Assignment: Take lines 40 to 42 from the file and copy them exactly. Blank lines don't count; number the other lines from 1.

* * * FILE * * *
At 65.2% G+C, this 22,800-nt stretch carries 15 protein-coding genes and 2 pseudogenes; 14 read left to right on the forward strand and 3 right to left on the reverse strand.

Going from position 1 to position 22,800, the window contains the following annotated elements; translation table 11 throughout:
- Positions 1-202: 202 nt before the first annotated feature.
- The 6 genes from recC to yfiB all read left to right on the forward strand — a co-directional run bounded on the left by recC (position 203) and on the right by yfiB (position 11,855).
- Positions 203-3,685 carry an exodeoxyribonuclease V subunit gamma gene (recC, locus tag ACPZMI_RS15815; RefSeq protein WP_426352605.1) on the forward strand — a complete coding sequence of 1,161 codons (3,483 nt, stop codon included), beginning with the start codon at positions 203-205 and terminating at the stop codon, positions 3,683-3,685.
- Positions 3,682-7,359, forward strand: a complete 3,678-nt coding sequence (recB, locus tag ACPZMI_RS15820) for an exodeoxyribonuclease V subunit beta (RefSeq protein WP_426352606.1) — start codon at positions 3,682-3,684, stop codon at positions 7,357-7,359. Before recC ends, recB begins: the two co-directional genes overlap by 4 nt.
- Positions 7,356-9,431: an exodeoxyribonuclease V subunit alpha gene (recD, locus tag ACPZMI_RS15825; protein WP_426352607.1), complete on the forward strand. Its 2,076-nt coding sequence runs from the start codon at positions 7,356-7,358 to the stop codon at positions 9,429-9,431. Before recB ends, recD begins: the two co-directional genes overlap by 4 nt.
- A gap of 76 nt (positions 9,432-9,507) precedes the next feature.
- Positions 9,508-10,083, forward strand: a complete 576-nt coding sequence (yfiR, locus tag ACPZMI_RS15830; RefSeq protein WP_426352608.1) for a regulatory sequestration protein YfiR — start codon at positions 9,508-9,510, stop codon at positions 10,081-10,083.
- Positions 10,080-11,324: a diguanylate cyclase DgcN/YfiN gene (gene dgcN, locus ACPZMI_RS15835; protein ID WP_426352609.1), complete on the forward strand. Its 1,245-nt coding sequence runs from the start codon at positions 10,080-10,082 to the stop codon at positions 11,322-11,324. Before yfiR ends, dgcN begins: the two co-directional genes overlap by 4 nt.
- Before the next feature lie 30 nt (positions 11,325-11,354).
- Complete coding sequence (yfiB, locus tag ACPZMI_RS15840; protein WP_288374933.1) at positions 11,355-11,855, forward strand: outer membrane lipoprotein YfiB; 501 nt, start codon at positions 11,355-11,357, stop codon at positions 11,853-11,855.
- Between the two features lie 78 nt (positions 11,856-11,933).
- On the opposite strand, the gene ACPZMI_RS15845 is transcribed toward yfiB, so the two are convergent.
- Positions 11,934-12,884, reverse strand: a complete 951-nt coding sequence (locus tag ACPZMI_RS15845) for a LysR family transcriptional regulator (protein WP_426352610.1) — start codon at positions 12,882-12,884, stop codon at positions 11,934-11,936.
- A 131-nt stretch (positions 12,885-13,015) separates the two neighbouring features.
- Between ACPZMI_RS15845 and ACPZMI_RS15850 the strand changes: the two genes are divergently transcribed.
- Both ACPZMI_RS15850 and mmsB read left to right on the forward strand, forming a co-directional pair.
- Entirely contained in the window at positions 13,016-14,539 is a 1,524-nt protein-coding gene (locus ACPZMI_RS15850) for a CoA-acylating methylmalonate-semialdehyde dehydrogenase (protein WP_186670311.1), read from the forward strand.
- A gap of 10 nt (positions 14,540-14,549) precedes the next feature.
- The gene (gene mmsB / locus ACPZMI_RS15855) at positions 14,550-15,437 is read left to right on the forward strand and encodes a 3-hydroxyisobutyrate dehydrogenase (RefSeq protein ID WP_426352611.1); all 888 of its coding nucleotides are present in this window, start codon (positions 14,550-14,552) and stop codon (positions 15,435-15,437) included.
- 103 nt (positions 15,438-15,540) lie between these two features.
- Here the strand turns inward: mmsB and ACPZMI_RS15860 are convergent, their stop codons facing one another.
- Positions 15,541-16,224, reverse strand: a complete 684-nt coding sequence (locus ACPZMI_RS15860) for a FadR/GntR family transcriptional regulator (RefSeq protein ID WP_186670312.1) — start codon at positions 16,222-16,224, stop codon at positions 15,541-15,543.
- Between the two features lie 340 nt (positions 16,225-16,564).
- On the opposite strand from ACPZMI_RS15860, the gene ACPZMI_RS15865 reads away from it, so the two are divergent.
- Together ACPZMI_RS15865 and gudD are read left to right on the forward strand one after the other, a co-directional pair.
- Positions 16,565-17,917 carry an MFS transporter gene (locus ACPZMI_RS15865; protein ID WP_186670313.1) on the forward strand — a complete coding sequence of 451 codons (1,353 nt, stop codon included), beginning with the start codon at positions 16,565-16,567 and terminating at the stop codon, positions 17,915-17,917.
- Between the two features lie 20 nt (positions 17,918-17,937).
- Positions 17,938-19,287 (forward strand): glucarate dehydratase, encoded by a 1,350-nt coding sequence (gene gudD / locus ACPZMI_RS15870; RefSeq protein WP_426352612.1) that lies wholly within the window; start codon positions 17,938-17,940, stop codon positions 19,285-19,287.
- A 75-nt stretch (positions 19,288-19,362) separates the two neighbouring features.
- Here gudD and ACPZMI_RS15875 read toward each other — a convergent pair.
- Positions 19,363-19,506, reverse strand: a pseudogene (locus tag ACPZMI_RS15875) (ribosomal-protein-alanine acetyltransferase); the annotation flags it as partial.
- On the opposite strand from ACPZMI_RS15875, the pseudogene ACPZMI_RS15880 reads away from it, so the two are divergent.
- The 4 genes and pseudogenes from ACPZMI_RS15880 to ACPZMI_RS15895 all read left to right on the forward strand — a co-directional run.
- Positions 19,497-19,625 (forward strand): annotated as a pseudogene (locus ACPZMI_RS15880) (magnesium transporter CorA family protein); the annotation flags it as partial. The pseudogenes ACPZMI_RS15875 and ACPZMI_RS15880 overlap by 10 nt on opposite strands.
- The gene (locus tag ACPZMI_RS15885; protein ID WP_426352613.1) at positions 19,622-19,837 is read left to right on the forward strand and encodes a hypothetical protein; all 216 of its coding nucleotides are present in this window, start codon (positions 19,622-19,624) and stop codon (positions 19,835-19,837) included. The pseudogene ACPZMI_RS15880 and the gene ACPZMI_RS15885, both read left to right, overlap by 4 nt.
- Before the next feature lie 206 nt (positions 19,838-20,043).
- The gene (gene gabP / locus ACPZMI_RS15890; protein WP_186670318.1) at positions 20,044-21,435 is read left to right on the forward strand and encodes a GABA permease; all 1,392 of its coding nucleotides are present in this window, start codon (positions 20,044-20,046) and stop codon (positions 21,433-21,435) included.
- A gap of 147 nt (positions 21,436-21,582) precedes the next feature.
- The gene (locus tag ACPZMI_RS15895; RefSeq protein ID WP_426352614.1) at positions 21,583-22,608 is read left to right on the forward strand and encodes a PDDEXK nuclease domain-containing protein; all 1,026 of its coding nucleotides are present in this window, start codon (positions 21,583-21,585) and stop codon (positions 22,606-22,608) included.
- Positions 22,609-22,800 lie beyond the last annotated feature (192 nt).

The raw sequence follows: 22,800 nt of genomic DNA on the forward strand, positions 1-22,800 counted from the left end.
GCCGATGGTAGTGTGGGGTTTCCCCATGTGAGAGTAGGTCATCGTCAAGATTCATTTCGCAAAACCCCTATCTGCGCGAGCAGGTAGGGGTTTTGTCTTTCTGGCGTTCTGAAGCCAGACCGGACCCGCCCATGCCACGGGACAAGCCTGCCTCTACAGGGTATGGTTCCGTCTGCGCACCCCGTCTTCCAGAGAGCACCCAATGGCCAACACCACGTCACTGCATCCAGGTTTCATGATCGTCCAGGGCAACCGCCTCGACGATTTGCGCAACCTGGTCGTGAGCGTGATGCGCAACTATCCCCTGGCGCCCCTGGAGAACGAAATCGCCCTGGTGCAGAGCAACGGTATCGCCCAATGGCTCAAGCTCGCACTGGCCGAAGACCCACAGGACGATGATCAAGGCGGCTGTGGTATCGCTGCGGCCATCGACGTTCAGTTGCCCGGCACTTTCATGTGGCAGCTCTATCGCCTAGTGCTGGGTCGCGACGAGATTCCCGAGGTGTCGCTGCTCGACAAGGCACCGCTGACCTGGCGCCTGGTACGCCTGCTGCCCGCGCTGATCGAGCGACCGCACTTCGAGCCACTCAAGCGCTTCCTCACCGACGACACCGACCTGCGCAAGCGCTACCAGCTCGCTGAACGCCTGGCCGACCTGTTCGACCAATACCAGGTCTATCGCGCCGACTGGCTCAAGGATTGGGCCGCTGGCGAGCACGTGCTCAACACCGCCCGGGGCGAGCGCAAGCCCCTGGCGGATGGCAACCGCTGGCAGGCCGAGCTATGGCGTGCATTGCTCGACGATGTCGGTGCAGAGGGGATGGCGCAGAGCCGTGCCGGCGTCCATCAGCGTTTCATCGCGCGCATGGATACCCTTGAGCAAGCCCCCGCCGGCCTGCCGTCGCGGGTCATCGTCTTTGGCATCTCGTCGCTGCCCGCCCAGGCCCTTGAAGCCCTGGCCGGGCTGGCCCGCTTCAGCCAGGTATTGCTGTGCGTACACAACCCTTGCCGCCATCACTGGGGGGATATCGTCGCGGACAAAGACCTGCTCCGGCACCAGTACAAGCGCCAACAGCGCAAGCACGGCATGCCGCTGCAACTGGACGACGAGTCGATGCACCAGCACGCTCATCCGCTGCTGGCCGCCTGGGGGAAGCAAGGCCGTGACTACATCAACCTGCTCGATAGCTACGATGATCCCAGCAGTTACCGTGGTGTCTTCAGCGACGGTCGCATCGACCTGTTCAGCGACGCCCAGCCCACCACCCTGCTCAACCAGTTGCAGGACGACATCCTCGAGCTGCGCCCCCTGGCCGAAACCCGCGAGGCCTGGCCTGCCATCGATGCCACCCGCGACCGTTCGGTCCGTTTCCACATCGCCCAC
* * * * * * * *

- A gap of 147 nt (positions 21,436-21,582) precedes the next feature.
- The gene (locus tag ACPZMI_RS15895; RefSeq protein ID WP_426352614.1) at positions 21,583-22,608 is read left to right on the forward strand and encodes a PDDEXK nuclease domain-containing protein; all 1,026 of its coding nucleotides are present in this window, start codon (positions 21,583-21,585) and stop codon (positions 22,606-22,608) included.
- Positions 22,609-22,800 lie beyond the last annotated feature (192 nt).